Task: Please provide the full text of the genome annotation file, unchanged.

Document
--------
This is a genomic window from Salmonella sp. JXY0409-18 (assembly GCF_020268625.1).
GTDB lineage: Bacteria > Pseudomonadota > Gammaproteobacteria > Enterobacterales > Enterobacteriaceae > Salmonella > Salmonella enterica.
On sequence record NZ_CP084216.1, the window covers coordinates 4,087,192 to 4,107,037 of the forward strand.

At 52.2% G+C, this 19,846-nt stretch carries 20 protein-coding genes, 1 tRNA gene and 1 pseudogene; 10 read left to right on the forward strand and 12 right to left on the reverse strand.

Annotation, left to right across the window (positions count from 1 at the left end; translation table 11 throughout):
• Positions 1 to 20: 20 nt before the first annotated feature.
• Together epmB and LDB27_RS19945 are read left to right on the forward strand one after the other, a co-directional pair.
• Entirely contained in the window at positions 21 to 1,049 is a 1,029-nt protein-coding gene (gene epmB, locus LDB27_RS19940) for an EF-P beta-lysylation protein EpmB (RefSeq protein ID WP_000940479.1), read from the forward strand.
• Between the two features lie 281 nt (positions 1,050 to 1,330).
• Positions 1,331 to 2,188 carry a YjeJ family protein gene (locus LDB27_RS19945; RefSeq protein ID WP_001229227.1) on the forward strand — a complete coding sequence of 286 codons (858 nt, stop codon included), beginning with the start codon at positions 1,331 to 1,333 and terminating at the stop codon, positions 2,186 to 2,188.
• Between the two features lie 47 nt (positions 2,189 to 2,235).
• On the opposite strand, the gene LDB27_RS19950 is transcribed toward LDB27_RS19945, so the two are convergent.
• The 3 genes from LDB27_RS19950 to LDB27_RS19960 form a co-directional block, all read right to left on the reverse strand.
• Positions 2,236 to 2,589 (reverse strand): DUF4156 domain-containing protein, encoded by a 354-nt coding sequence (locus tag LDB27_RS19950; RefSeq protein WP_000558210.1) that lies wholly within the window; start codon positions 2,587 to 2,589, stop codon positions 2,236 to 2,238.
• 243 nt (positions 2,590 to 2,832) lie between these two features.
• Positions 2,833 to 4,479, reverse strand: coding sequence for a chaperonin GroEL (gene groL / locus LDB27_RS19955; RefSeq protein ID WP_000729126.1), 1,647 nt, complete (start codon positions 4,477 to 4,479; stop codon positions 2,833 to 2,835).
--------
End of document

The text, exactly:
This is a genomic window from Salmonella sp. JXY0409-18 (assembly GCF_020268625.1).
GTDB lineage: Bacteria > Pseudomonadota > Gammaproteobacteria > Enterobacterales > Enterobacteriaceae > Salmonella > Salmonella enterica.
On sequence record NZ_CP084216.1, the window covers coordinates 4,087,192 to 4,107,037 of the forward strand.

At 52.2% G+C, this 19,846-nt stretch carries 20 protein-coding genes, 1 tRNA gene and 1 pseudogene; 10 read left to right on the forward strand and 12 right to left on the reverse strand.

Annotation, left to right across the window (positions count from 1 at the left end; translation table 11 throughout):
• Positions 1 to 20: 20 nt before the first annotated feature.
• Together epmB and LDB27_RS19945 are read left to right on the forward strand one after the other, a co-directional pair.
• Entirely contained in the window at positions 21 to 1,049 is a 1,029-nt protein-coding gene (gene epmB, locus LDB27_RS19940) for an EF-P beta-lysylation protein EpmB (RefSeq protein ID WP_000940479.1), read from the forward strand.
• Between the two features lie 281 nt (positions 1,050 to 1,330).
• Positions 1,331 to 2,188 carry a YjeJ family protein gene (locus LDB27_RS19945; RefSeq protein ID WP_001229227.1) on the forward strand — a complete coding sequence of 286 codons (858 nt, stop codon included), beginning with the start codon at positions 1,331 to 1,333 and terminating at the stop codon, positions 2,186 to 2,188.
• Between the two features lie 47 nt (positions 2,189 to 2,235).
• On the opposite strand, the gene LDB27_RS19950 is transcribed toward LDB27_RS19945, so the two are convergent.
• The 3 genes from LDB27_RS19950 to LDB27_RS19960 form a co-directional block, all read right to left on the reverse strand.
• Positions 2,236 to 2,589 (reverse strand): DUF4156 domain-containing protein, encoded by a 354-nt coding sequence (locus tag LDB27_RS19950; RefSeq protein WP_000558210.1) that lies wholly within the window; start codon positions 2,587 to 2,589, stop codon positions 2,236 to 2,238.
• 243 nt (positions 2,590 to 2,832) lie between these two features.
• Positions 2,833 to 4,479, reverse strand: coding sequence for a chaperonin GroEL (gene groL / locus LDB27_RS19955; RefSeq protein ID WP_000729126.1), 1,647 nt, complete (start codon positions 4,477 to 4,479; stop codon positions 2,833 to 2,835).